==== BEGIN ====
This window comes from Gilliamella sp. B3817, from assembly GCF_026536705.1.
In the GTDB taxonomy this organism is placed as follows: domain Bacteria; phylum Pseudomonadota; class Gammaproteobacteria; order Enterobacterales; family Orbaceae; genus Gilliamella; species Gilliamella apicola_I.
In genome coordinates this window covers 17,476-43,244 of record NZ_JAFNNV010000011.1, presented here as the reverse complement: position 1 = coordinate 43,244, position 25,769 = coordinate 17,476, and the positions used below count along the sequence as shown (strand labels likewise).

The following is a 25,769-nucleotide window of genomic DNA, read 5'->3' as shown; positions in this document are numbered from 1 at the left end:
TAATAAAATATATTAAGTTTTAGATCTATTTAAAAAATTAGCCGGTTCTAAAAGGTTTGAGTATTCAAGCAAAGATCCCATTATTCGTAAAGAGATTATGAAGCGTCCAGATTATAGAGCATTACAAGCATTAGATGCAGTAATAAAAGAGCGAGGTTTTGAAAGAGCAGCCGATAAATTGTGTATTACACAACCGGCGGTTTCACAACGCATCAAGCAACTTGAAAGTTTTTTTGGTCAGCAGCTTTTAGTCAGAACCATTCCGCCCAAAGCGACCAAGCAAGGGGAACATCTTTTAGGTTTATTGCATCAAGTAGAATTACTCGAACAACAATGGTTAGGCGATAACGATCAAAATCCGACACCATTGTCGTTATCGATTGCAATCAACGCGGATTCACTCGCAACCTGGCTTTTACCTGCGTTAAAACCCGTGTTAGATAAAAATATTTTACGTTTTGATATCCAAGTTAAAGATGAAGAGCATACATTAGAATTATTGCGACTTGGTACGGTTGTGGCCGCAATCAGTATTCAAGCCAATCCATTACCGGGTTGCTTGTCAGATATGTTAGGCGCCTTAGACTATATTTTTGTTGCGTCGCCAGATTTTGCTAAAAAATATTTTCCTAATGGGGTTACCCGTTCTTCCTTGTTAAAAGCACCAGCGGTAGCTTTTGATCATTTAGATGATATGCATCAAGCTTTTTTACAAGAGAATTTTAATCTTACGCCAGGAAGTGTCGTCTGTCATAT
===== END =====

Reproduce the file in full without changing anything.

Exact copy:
This window comes from Gilliamella sp. B3817, from assembly GCF_026536705.1.
In the GTDB taxonomy this organism is placed as follows: domain Bacteria; phylum Pseudomonadota; class Gammaproteobacteria; order Enterobacterales; family Orbaceae; genus Gilliamella; species Gilliamella apicola_I.
In genome coordinates this window covers 17,476-43,244 of record NZ_JAFNNV010000011.1, presented here as the reverse complement: position 1 = coordinate 43,244, position 25,769 = coordinate 17,476, and the positions used below count along the sequence as shown (strand labels likewise).

The following is a 25,769-nucleotide window of genomic DNA, read 5'->3' as shown; positions in this document are numbered from 1 at the left end:
TAATAAAATATATTAAGTTTTAGATCTATTTAAAAAATTAGCCGGTTCTAAAAGGTTTGAGTATTCAAGCAAAGATCCCATTATTCGTAAAGAGATTATGAAGCGTCCAGATTATAGAGCATTACAAGCATTAGATGCAGTAATAAAAGAGCGAGGTTTTGAAAGAGCAGCCGATAAATTGTGTATTACACAACCGGCGGTTTCACAACGCATCAAGCAACTTGAAAGTTTTTTTGGTCAGCAGCTTTTAGTCAGAACCATTCCGCCCAAAGCGACCAAGCAAGGGGAACATCTTTTAGGTTTATTGCATCAAGTAGAATTACTCGAACAACAATGGTTAGGCGATAACGATCAAAATCCGACACCATTGTCGTTATCGATTGCAATCAACGCGGATTCACTCGCAACCTGGCTTTTACCTGCGTTAAAACCCGTGTTAGATAAAAATATTTTACGTTTTGATATCCAAGTTAAAGATGAAGAGCATACATTAGAATTATTGCGACTTGGTACGGTTGTGGCCGCAATCAGTATTCAAGCCAATCCATTACCGGGTTGCTTGTCAGATATGTTAGGCGCCTTAGACTATATTTTTGTTGCGTCGCCAGATTTTGCTAAAAAATATTTTCCTAATGGGGTTACCCGTTCTTCCTTGTTAAAAGCACCAGCGGTAGCTTTTGATCATTTAGATGATATGCATCAAGCTTTTTTACAAGAGAATTTTAATCTTACGCCAGGAAGTGTCGTCTGTCATAT